Ethan has hit the 16 month mark, and now I’m finally starting to realize what parenting is going to involve. Patience, bribery, repetition, and persistence are a few words that come to mind after an epic battle over dinner yesterday.
I’ve long since given up on trying to avoid the word “no.”
Opening the trash can, dropping toys in the rabbit cage, opening the rabbit cage, eating poop from the rabbit cage, pulling the rabbit hay bag out of the bin and dragging it across the living room, assaulting the rabbits with his drum sticks, knocking books off my shelf, chewing on the moisturizer tube, ripping his bib off mid-meal, scattering uneaten food onto the floor: these are all worthy of a hearty “No, No.”
I try to add nuance or diversion when possible.
“Hey, where’s your elephant at?”
“I think I see a bag of blocks we can play with!”
“Let’s play with your wooden balls and platform!”
Having said all of that, it’s kind of amazing how we’ve managed to train him to do stuff now that he’s charging around the house and asserting his will.
When we need him to drop his dear lovey bunny in the crib before heading downstairs, I taught him that the bunny is parachuting down. We stand next to the crib, I shout “parachute bunny!” and he can hardly contain his excitement over dropping the lovey.
His favorite blue bunny stuffed animal can be left on the couch with zero drama if I just hold him next to it and tell him bunny needs to sit down.
Julie has worked on teaching him sign language while eating, and we’ve been working on the sign for “more,” which kind of looks like giving yourself a fist bump. Ethan’s version is clapping his hands. It works. When he wants more of anything, he starts clapping his hands, which is way cuter than him reaching and shouting “UUUUGGGGGHHHHHH!!!!”
He knows that hay belongs in the rabbit cage after working on that one for a while. I’m pretty sure he ate hay every day until that clicked for him and he started dropping it in. He has also learned that the rabbits will eat the hay if he gives it to them, so there is a pretty amazing incentive now to hand it over.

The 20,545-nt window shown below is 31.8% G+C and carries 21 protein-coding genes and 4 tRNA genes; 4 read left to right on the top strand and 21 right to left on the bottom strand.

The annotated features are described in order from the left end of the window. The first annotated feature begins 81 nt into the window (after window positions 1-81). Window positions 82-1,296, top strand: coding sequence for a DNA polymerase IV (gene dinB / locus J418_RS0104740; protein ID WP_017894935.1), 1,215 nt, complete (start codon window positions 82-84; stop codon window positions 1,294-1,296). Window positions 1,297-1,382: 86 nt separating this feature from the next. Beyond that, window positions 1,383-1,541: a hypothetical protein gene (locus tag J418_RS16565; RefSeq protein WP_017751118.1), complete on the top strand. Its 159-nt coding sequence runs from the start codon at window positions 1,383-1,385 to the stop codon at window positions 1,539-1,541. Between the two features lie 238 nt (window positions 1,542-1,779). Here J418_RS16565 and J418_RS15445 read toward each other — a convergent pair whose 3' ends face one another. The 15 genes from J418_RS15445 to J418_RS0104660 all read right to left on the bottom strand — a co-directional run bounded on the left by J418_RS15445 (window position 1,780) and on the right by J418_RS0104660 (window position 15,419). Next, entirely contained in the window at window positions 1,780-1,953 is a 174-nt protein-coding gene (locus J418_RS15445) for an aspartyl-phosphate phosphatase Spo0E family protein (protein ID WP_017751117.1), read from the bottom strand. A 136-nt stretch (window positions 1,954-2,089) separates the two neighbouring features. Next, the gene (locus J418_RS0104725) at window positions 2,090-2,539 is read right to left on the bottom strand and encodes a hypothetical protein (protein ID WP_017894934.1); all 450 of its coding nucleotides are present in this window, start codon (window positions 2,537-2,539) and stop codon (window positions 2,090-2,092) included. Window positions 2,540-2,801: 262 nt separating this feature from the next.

The clean up song is also a kind of magical spell that has turned putting away beloved toys into an exciting game. Mind you, we need to get him out of the room immediately before he starts decimating things again. But still, rather than prying toys out of his little hands and sending him into hysterics, he’s participating in clean up more or less.
I don’t really want to talk about what happens when we try to dress him or change his diapers.
Some “meals” leave me wondering if he actually swallowed anything, while other meals last an hour as he devours everything on his tray.
These are wild, unpredictable, exhausting days.
Some mornings start way too early, and Julie and I drag through the day. If Ethan wants to play with me, I sometimes lay on the floor next to him and let him drop stuff all over me.
Sometimes I sit down to write and my mind is a bleary blank. Where did my ideas go?
Then I hear tiny hands clapping as Ethan waddles into the room saying, “Da? Da?”
I follow him to the kitchen. He flings his body onto the fridge.
This is his new way of asking for juice. He sucks it down and then looks up to the shelf where we keep crackers. I don’t budge, waiting for the signal.
He points at the crackers, slaps his little hands together, and says, “Da!”